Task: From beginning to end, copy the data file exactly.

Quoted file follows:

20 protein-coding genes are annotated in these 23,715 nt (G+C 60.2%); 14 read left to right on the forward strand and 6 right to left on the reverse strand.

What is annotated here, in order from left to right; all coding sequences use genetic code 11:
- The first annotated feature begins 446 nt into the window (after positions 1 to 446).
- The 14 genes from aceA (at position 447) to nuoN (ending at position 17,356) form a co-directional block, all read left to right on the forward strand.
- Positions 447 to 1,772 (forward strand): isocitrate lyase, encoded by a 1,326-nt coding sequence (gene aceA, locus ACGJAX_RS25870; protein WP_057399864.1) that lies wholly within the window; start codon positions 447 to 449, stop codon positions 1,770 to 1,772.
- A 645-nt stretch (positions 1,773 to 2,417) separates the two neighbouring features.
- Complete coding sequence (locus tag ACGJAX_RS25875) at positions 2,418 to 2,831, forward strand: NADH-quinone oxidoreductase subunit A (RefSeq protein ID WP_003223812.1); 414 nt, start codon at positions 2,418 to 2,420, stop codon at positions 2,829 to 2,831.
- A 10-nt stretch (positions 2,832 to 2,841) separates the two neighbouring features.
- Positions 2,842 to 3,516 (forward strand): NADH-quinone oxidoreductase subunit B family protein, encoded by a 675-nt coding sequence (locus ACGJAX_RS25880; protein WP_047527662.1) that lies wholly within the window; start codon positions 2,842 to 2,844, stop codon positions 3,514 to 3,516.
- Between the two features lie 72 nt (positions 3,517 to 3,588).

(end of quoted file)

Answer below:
20 protein-coding genes are annotated in these 23,715 nt (G+C 60.2%); 14 read left to right on the forward strand and 6 right to left on the reverse strand.

What is annotated here, in order from left to right; all coding sequences use genetic code 11:
- The first annotated feature begins 446 nt into the window (after positions 1 to 446).
- The 14 genes from aceA (at position 447) to nuoN (ending at position 17,356) form a co-directional block, all read left to right on the forward strand.
- Positions 447 to 1,772 (forward strand): isocitrate lyase, encoded by a 1,326-nt coding sequence (gene aceA, locus ACGJAX_RS25870; protein WP_057399864.1) that lies wholly within the window; start codon positions 447 to 449, stop codon positions 1,770 to 1,772.
- A 645-nt stretch (positions 1,773 to 2,417) separates the two neighbouring features.
- Complete coding sequence (locus tag ACGJAX_RS25875) at positions 2,418 to 2,831, forward strand: NADH-quinone oxidoreductase subunit A (RefSeq protein ID WP_003223812.1); 414 nt, start codon at positions 2,418 to 2,420, stop codon at positions 2,829 to 2,831.
- A 10-nt stretch (positions 2,832 to 2,841) separates the two neighbouring features.
- Positions 2,842 to 3,516 (forward strand): NADH-quinone oxidoreductase subunit B family protein, encoded by a 675-nt coding sequence (locus ACGJAX_RS25880; protein WP_047527662.1) that lies wholly within the window; start codon positions 2,842 to 2,844, stop codon positions 3,514 to 3,516.
- Between the two features lie 72 nt (positions 3,517 to 3,588).